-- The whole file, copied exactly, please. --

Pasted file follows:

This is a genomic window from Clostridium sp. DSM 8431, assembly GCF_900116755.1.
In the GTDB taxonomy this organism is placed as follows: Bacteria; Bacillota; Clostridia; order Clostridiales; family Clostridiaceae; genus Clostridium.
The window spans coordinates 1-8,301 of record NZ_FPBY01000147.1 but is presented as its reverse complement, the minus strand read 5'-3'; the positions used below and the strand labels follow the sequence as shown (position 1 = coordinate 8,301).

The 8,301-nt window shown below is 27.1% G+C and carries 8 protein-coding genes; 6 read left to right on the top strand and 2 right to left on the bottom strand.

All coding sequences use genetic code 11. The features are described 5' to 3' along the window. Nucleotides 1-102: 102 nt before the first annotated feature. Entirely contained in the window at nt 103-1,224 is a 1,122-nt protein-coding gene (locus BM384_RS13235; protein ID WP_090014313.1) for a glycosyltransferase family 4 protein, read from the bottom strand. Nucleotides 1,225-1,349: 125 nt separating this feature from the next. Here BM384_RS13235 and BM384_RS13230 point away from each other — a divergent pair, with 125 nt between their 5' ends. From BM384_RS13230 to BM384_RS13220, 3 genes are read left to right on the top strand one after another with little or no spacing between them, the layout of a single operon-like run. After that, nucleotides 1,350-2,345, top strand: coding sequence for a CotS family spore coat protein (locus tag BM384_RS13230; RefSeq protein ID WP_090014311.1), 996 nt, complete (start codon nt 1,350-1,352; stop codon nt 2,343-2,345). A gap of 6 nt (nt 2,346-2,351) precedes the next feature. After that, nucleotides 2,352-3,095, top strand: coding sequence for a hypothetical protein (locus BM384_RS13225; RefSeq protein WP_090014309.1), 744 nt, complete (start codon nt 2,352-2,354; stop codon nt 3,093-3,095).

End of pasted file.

This is a genomic window from Clostridium sp. DSM 8431, assembly GCF_900116755.1.
In the GTDB taxonomy this organism is placed as follows: Bacteria; Bacillota; Clostridia; order Clostridiales; family Clostridiaceae; genus Clostridium.
The window spans coordinates 1-8,301 of record NZ_FPBY01000147.1 but is presented as its reverse complement, the minus strand read 5'-3'; the positions used below and the strand labels follow the sequence as shown (position 1 = coordinate 8,301).

The 8,301-nt window shown below is 27.1% G+C and carries 8 protein-coding genes; 6 read left to right on the top strand and 2 right to left on the bottom strand.

All coding sequences use genetic code 11. The features are described 5' to 3' along the window. Nucleotides 1-102: 102 nt before the first annotated feature. Entirely contained in the window at nt 103-1,224 is a 1,122-nt protein-coding gene (locus BM384_RS13235; protein ID WP_090014313.1) for a glycosyltransferase family 4 protein, read from the bottom strand. Nucleotides 1,225-1,349: 125 nt separating this feature from the next. Here BM384_RS13235 and BM384_RS13230 point away from each other — a divergent pair, with 125 nt between their 5' ends. From BM384_RS13230 to BM384_RS13220, 3 genes are read left to right on the top strand one after another with little or no spacing between them, the layout of a single operon-like run. After that, nucleotides 1,350-2,345, top strand: coding sequence for a CotS family spore coat protein (locus tag BM384_RS13230; RefSeq protein ID WP_090014311.1), 996 nt, complete (start codon nt 1,350-1,352; stop codon nt 2,343-2,345). A gap of 6 nt (nt 2,346-2,351) precedes the next feature. After that, nucleotides 2,352-3,095, top strand: coding sequence for a hypothetical protein (locus BM384_RS13225; RefSeq protein WP_090014309.1), 744 nt, complete (start codon nt 2,352-2,354; stop codon nt 3,093-3,095).